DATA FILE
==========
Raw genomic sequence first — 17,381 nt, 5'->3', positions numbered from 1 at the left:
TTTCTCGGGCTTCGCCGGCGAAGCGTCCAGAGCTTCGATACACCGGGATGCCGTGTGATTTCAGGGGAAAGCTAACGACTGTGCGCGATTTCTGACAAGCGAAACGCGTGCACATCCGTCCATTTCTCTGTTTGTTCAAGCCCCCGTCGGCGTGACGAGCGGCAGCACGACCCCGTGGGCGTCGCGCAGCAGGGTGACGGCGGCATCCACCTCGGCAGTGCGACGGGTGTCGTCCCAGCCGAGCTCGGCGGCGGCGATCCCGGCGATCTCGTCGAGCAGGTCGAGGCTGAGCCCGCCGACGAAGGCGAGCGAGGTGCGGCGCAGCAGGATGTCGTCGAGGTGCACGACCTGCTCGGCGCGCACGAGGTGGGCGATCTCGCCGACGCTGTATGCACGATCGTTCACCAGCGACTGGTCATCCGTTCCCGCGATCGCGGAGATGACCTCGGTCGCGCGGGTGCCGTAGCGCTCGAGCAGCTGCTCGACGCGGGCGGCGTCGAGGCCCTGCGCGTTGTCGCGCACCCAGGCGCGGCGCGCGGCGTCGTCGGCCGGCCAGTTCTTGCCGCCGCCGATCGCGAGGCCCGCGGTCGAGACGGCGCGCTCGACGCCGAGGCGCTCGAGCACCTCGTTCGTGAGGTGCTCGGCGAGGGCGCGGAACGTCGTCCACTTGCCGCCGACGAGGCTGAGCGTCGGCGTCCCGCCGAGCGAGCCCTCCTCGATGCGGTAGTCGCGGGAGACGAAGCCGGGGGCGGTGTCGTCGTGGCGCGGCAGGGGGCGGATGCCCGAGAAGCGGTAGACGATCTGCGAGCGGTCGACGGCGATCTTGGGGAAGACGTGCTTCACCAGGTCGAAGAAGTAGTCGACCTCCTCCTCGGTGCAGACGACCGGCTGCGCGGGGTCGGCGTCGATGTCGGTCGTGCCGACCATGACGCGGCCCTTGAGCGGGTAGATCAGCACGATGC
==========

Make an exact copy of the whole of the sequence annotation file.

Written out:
Raw genomic sequence first — 17,381 nt, 5'->3', positions numbered from 1 at the left:
TTTCTCGGGCTTCGCCGGCGAAGCGTCCAGAGCTTCGATACACCGGGATGCCGTGTGATTTCAGGGGAAAGCTAACGACTGTGCGCGATTTCTGACAAGCGAAACGCGTGCACATCCGTCCATTTCTCTGTTTGTTCAAGCCCCCGTCGGCGTGACGAGCGGCAGCACGACCCCGTGGGCGTCGCGCAGCAGGGTGACGGCGGCATCCACCTCGGCAGTGCGACGGGTGTCGTCCCAGCCGAGCTCGGCGGCGGCGATCCCGGCGATCTCGTCGAGCAGGTCGAGGCTGAGCCCGCCGACGAAGGCGAGCGAGGTGCGGCGCAGCAGGATGTCGTCGAGGTGCACGACCTGCTCGGCGCGCACGAGGTGGGCGATCTCGCCGACGCTGTATGCACGATCGTTCACCAGCGACTGGTCATCCGTTCCCGCGATCGCGGAGATGACCTCGGTCGCGCGGGTGCCGTAGCGCTCGAGCAGCTGCTCGACGCGGGCGGCGTCGAGGCCCTGCGCGTTGTCGCGCACCCAGGCGCGGCGCGCGGCGTCGTCGGCCGGCCAGTTCTTGCCGCCGCCGATCGCGAGGCCCGCGGTCGAGACGGCGCGCTCGACGCCGAGGCGCTCGAGCACCTCGTTCGTGAGGTGCTCGGCGAGGGCGCGGAACGTCGTCCACTTGCCGCCGACGAGGCTGAGCGTCGGCGTCCCGCCGAGCGAGCCCTCCTCGATGCGGTAGTCGCGGGAGACGAAGCCGGGGGCGGTGTCGTCGTGGCGCGGCAGGGGGCGGATGCCCGAGAAGCGGTAGACGATCTGCGAGCGGTCGACGGCGATCTTGGGGAAGACGTGCTTCACCAGGTCGAAGAAGTAGTCGACCTCCTCCTCGGTGCAGACGACCGGCTGCGCGGGGTCGGCGTCGATGTCGGTCGTGCCGACCATGACGCGGCCCTTGAGCGGGTAGATCAGCACGATGC